International students in California file suit over new visa guidelines


Seven international graduate students in California filed a lawsuit Friday seeking to prevent the Trump administration from enforcing guidelines issued this week that would bar them from remaining in the country if they enroll only in online courses this fall.

“The … policy requiring foreign students to attend in person classes, even where their universities have determined that to do so will cost lives and endanger the campus community, in keeping with the judgment of public health experts, treats them as pawns for the president’s politically motivated decision,” attorney Mark Rosenbaum of Public Counsel, the nonprofit law firm that filed the suit, said in a statement.

The students’ lawsuit, filed in the Central District of California, follows another filed by the Massachusetts Institute of Technology and Harvard University this week, to which 180 colleges and universities signed an amicus brief in support.


A day after international students attending classes online were told they would not be allowed in the U.S., students expressed disbelief and fear.

July 8, 2020

On Monday, the Student Exchange and Visitor Program, under U.S. Immigration and Customs Enforcement, announced that international students will not be allowed to remain in the U.S. if they enroll at schools or programs that hold classes entirely online this fall. Those students must depart the country or transfer to an institution holding in-person classes, ICE said.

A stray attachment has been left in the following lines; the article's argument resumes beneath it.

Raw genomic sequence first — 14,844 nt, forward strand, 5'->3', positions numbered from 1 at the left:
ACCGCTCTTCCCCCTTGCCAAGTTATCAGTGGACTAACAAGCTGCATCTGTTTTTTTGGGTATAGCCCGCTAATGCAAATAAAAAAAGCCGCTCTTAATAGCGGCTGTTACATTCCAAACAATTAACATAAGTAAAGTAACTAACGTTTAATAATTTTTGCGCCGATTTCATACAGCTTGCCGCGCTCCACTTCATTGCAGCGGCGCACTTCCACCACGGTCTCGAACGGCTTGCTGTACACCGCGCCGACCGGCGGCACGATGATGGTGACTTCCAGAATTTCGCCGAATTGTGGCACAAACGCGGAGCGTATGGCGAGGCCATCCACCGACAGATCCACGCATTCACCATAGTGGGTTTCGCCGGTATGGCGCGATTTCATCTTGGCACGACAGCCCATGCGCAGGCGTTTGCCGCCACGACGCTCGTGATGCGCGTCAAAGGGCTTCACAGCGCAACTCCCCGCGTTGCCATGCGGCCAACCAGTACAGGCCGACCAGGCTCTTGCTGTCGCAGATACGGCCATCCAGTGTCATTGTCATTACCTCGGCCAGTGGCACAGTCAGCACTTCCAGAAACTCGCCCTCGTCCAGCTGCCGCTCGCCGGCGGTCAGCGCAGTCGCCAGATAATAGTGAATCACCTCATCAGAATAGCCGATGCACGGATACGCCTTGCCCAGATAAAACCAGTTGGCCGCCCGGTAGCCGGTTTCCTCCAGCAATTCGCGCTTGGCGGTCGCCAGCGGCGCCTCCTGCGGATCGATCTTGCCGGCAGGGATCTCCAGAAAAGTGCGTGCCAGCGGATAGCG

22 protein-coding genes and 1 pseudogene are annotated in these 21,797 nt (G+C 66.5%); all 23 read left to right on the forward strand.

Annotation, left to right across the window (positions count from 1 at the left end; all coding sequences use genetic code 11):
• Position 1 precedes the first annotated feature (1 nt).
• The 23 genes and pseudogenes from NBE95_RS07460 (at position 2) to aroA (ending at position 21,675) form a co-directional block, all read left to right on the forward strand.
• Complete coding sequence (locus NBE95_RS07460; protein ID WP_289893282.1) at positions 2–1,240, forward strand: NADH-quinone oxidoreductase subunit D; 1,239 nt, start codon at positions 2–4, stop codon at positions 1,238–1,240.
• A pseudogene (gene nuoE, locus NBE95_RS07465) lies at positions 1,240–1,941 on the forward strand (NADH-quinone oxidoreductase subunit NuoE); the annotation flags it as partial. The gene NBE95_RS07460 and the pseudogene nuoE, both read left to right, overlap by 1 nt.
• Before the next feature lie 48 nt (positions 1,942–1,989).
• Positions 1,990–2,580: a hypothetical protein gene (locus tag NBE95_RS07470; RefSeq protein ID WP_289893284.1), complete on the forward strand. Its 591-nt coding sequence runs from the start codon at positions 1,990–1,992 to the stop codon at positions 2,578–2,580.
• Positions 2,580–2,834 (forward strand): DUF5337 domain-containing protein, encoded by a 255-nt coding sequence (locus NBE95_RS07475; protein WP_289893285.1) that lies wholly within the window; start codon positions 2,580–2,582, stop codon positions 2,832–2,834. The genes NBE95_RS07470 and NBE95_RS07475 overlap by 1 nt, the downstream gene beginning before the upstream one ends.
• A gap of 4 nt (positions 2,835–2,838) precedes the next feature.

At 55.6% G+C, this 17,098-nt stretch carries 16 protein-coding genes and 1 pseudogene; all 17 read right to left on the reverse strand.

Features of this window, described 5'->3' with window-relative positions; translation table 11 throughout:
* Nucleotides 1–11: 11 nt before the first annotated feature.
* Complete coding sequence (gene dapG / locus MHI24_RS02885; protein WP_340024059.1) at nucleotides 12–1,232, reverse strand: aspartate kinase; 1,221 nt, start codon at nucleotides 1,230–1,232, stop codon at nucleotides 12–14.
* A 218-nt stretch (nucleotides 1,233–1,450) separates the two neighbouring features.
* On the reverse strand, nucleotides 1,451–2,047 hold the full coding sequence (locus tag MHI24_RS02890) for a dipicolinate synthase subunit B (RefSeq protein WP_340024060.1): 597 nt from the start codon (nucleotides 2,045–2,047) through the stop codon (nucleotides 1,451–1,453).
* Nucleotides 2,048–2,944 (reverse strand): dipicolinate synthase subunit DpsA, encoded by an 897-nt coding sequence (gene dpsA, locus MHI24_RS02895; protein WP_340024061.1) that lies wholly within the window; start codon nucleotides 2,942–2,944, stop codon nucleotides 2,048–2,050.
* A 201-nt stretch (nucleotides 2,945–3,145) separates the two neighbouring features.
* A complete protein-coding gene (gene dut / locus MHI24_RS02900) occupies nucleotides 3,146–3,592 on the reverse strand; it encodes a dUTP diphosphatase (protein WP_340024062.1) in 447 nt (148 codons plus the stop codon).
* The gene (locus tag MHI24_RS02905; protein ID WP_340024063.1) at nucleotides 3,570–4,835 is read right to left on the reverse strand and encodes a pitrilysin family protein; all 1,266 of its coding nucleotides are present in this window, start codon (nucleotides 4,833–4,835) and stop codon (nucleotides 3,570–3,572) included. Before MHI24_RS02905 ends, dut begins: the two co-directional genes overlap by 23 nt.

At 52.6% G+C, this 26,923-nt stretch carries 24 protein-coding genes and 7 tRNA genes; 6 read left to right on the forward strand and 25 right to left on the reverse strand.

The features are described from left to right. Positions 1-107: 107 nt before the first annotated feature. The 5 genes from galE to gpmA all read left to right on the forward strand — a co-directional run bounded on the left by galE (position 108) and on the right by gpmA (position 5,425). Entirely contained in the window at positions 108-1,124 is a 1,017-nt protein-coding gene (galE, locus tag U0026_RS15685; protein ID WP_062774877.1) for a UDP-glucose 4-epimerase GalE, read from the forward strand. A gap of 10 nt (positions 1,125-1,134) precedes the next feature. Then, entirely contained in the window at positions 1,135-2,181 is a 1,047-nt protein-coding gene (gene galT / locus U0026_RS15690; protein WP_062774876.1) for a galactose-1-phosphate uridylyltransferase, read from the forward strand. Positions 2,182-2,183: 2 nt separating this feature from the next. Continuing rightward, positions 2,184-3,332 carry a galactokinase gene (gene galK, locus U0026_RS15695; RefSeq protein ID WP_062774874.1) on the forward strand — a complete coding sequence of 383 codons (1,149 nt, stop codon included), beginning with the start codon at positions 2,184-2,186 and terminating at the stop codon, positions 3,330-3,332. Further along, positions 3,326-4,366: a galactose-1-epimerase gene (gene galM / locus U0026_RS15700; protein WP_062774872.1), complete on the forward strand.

The announcement prompted outcry among higher education leaders in California and across the nation, as well as disbelief and worry among students.

The seven plaintiffs in the case filed Friday are from China and Germany and are enrolled at the USC Gould School of Law, UC Irvine School of Law and a UCLA graduate program in cinema and media studies. The complaint said they will face “financial calamity,” suffer health consequences and be forced to pause or halt their education and jeopardize their career prospects if made to return to their home countries.

Some of the students had already signed leases on apartments and don’t have the means to pay for a return flight or housing in their home country, the complaint said. One would be separated from his wife. The students from China in particular would lack access to the tools they need for online learning, including Google products, and the time difference would put them at a disadvantage for participating in discussion-based classes and on-campus job interviews, the complaint said.

In March, the Student Exchange and Visitor Program issued guidelines stating that international students would be given flexibility in order to continue progress in their degrees during the coronavirus emergency. According to the lawsuit, the guidance laid out Monday abruptly and without appropriate notice or rationale reversed course. It also said the action violated international students’ right to due process.

The suit seeks a temporary restraining order and an order vacating the policy.